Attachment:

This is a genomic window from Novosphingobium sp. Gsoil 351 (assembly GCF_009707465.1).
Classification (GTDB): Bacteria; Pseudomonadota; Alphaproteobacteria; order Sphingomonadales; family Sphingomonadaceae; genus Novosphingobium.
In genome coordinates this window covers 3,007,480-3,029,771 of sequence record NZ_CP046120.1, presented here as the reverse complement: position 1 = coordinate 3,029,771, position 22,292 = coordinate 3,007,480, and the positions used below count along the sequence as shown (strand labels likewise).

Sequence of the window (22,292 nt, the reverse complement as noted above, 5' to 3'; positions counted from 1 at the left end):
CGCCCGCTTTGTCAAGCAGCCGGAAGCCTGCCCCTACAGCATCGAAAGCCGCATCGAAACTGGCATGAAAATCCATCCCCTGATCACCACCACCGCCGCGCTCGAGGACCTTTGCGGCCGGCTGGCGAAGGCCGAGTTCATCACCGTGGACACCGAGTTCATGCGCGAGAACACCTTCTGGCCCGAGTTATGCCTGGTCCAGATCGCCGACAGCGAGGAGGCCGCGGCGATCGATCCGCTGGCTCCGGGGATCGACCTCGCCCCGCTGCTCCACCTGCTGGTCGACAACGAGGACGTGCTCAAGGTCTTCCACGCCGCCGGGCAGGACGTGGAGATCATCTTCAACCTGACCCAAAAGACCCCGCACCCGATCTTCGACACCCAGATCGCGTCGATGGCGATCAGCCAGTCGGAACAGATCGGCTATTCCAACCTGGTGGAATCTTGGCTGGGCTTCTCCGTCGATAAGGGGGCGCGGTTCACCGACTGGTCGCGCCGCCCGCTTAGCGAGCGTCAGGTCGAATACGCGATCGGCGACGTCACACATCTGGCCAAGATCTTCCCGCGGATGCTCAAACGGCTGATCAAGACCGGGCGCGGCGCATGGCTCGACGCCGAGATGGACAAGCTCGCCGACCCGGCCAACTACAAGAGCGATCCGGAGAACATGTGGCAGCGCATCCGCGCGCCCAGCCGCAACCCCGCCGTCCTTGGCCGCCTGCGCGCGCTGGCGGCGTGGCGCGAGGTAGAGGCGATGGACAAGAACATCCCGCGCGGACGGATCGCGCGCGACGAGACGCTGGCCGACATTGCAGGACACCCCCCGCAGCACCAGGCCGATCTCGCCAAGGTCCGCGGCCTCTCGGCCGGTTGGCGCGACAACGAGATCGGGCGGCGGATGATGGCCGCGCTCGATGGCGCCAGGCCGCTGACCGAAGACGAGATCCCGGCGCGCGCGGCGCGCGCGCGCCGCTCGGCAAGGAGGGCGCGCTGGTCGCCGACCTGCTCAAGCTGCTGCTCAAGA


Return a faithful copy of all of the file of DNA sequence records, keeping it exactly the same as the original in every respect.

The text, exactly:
This is a genomic window from Novosphingobium sp. Gsoil 351 (assembly GCF_009707465.1).
Classification (GTDB): Bacteria; Pseudomonadota; Alphaproteobacteria; order Sphingomonadales; family Sphingomonadaceae; genus Novosphingobium.
In genome coordinates this window covers 3,007,480-3,029,771 of sequence record NZ_CP046120.1, presented here as the reverse complement: position 1 = coordinate 3,029,771, position 22,292 = coordinate 3,007,480, and the positions used below count along the sequence as shown (strand labels likewise).

Sequence of the window (22,292 nt, the reverse complement as noted above, 5' to 3'; positions counted from 1 at the left end):
CGCCCGCTTTGTCAAGCAGCCGGAAGCCTGCCCCTACAGCATCGAAAGCCGCATCGAAACTGGCATGAAAATCCATCCCCTGATCACCACCACCGCCGCGCTCGAGGACCTTTGCGGCCGGCTGGCGAAGGCCGAGTTCATCACCGTGGACACCGAGTTCATGCGCGAGAACACCTTCTGGCCCGAGTTATGCCTGGTCCAGATCGCCGACAGCGAGGAGGCCGCGGCGATCGATCCGCTGGCTCCGGGGATCGACCTCGCCCCGCTGCTCCACCTGCTGGTCGACAACGAGGACGTGCTCAAGGTCTTCCACGCCGCCGGGCAGGACGTGGAGATCATCTTCAACCTGACCCAAAAGACCCCGCACCCGATCTTCGACACCCAGATCGCGTCGATGGCGATCAGCCAGTCGGAACAGATCGGCTATTCCAACCTGGTGGAATCTTGGCTGGGCTTCTCCGTCGATAAGGGGGCGCGGTTCACCGACTGGTCGCGCCGCCCGCTTAGCGAGCGTCAGGTCGAATACGCGATCGGCGACGTCACACATCTGGCCAAGATCTTCCCGCGGATGCTCAAACGGCTGATCAAGACCGGGCGCGGCGCATGGCTCGACGCCGAGATGGACAAGCTCGCCGACCCGGCCAACTACAAGAGCGATCCGGAGAACATGTGGCAGCGCATCCGCGCGCCCAGCCGCAACCCCGCCGTCCTTGGCCGCCTGCGCGCGCTGGCGGCGTGGCGCGAGGTAGAGGCGATGGACAAGAACATCCCGCGCGGACGGATCGCGCGCGACGAGACGCTGGCCGACATTGCAGGACACCCCCCGCAGCACCAGGCCGATCTCGCCAAGGTCCGCGGCCTCTCGGCCGGTTGGCGCGACAACGAGATCGGGCGGCGGATGATGGCCGCGCTCGATGGCGCCAGGCCGCTGACCGAAGACGAGATCCCGGCGCGCGCGGCGCGCGCGCGCCGCTCGGCAAGGAGGGCGCGCTGGTCGCCGACCTGCTCAAGCTGCTGCTCAAGA